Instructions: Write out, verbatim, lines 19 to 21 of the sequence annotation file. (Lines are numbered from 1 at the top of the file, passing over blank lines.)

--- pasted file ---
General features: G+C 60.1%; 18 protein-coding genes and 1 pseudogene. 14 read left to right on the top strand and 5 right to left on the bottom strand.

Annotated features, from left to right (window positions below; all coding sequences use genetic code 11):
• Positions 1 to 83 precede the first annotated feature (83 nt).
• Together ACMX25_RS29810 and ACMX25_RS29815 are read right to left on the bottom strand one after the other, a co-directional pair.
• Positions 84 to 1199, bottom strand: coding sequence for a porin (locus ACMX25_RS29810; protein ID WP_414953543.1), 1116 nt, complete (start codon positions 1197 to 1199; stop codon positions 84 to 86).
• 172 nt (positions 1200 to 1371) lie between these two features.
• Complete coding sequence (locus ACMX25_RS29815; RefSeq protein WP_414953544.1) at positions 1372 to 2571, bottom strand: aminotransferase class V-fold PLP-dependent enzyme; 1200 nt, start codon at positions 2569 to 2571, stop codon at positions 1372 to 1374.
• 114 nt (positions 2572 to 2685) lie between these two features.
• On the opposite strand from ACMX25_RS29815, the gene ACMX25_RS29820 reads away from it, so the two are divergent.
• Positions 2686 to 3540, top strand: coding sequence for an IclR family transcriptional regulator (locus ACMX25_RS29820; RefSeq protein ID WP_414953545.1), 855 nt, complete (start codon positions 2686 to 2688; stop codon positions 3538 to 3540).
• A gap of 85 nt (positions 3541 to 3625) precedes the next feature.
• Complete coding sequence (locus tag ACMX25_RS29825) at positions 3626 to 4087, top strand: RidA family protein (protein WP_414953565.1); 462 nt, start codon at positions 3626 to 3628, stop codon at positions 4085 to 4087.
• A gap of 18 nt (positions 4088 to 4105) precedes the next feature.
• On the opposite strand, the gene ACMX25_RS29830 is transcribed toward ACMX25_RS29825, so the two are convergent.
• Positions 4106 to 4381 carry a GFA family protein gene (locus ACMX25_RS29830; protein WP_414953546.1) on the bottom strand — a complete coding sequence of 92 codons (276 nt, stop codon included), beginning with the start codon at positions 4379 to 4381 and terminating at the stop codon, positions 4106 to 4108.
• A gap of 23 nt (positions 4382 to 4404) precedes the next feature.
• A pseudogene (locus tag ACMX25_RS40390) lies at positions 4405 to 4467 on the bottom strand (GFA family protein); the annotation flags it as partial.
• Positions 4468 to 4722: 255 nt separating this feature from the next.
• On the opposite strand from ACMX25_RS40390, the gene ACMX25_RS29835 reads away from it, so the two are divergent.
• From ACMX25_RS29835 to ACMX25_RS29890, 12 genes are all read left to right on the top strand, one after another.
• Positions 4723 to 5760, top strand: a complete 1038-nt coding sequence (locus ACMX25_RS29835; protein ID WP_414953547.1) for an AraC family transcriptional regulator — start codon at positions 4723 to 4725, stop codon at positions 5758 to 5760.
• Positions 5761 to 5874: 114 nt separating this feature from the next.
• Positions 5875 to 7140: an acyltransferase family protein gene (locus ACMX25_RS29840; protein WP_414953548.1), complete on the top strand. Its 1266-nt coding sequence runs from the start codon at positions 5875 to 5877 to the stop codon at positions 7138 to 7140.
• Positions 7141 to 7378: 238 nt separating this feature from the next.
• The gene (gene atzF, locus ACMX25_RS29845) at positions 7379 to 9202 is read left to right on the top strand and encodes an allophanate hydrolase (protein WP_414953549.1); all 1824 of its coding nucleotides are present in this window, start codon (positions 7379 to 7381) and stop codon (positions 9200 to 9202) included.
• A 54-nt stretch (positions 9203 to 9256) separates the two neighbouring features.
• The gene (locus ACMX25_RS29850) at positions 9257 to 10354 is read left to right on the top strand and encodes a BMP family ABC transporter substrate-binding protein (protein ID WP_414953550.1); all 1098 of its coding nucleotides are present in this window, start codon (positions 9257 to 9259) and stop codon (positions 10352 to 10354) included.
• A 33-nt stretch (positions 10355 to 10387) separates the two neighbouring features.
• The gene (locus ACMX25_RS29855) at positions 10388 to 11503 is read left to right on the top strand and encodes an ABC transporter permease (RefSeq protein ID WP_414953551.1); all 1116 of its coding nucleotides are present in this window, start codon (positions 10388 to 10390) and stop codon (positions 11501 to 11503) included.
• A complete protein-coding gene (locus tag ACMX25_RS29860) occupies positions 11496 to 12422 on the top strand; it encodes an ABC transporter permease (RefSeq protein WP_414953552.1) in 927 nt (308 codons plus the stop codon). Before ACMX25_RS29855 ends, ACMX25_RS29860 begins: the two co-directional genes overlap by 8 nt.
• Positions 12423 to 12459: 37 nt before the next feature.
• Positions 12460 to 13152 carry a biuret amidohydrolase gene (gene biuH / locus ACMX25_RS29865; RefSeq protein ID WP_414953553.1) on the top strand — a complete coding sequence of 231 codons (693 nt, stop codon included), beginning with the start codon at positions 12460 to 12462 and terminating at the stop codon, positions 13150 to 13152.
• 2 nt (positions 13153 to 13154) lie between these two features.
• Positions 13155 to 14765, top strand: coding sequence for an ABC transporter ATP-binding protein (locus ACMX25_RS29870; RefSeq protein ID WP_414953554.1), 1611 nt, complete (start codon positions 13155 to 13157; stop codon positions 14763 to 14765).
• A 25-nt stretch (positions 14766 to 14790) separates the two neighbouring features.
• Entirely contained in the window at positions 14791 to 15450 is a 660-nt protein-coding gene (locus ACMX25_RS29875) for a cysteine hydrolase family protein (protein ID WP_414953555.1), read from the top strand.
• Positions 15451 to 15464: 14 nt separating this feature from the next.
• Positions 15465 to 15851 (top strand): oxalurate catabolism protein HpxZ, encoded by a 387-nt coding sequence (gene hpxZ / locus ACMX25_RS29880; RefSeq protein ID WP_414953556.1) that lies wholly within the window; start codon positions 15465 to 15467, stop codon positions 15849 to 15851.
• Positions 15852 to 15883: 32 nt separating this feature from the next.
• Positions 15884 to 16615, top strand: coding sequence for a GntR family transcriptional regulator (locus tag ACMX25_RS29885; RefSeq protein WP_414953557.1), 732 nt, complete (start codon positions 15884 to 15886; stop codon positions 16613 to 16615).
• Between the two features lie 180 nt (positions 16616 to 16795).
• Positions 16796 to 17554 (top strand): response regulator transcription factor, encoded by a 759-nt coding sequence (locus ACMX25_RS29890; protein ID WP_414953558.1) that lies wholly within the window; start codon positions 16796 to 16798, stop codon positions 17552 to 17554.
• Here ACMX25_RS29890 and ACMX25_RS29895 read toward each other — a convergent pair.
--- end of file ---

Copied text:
• On the opposite strand from ACMX25_RS40390, the gene ACMX25_RS29835 reads away from it, so the two are divergent.
• From ACMX25_RS29835 to ACMX25_RS29890, 12 genes are all read left to right on the top strand, one after another.
• Positions 4723 to 5760, top strand: a complete 1038-nt coding sequence (locus ACMX25_RS29835; protein ID WP_414953547.1) for an AraC family transcriptional regulator — start codon at positions 4723 to 4725, stop codon at positions 5758 to 5760.